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Malts make the mix

Published:  23 July, 2008

Blended Scotch accounts for around 90% of total Scotch whisky sales, which sounds great, but blends have been experiencing a gentle, sustained decline in the UK. There's a particular lack of understanding and appreciation among younger consumers, who are focused on vodka and its amazing mixability.

With malts capable of achieving such high prices, there is of course an established collector's market, catered for by an increasing number of specialist, limited-edition releases.

While collectors are typically decried by whisky drinkers on the basis that malt whisky should be enjoyed on the palate, rather than displayed in a cabinet, collectors are actually a perfect match for brand owners. That's because collectors tend to buy two or even three bottles of each release, enabling them to enjoy one bottle in the conventional sense, by actually tasting the malt, while the additional one or two bottles can be kept for the collection, and possibly sold or swapped further down the line. However, the price of a rare malt whisky can rise or fall (sometimes a rush of bottles coming onto the re-sale market after a release has sold out results in supply exceeding demand).

While limited editions have a natural appeal for collectors, silent' distilleries (ie those that are no longer operational) can have a supreme appeal. Port Ellen, for example, a distillery on Islay which has been silent since 1983, is highly sought after, with a small amount of the remaining stock (which is of course limited) released annually.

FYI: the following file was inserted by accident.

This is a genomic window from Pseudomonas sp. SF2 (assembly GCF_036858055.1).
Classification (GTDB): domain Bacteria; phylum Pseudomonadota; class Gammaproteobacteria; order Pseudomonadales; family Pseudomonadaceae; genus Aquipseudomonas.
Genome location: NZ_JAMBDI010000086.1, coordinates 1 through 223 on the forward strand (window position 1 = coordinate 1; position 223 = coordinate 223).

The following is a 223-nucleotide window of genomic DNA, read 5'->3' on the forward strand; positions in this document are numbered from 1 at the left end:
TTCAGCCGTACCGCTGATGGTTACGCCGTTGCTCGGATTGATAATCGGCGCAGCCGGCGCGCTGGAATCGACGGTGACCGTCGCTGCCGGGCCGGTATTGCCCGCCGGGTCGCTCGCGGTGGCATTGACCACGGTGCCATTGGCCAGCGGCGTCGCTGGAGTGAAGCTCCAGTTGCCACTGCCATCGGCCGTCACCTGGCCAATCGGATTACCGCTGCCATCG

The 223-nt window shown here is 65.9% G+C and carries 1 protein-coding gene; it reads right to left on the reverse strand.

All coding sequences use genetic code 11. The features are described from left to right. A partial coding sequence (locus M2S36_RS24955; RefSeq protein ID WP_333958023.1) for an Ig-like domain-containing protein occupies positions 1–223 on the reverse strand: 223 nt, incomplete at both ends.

It's amazing how much progress malts have made within a relatively short space of time. After all, it was only at the beginning of the 1980s that a few malts, including Glenfiddich, Glenmorangie and The Glenlivet, began to be more widely available and more active in the marketplace.

As interest began to evolve, initially among connoisseurs, more malts appeared during the late 1980s and early 1990s, when the category also began to innovate and specialise. Malts are now exerting a far more comprehensive appeal, whether it's younger urban professionals or more mature consumers, who see malts as the real deal'.

While these fans have got the message, and know how to enjoy whisky, many potential younger consumers are excluding themselves from the whisky community on the basis of a misundersanding. They think they know the rules' that apply to Scotch, for example that blends can only be served neat or with water, and don't realise how much more versatile they can be.

So, to generate a greater understanding, various blends are being promoted together with an appropriate mixer in the form of a long drink. As consumers are naturally more experimental when ordering a mixed drink, and far more likely to try something they're unfamiliar with, this is a valuable way of recruiting newcomers to the category.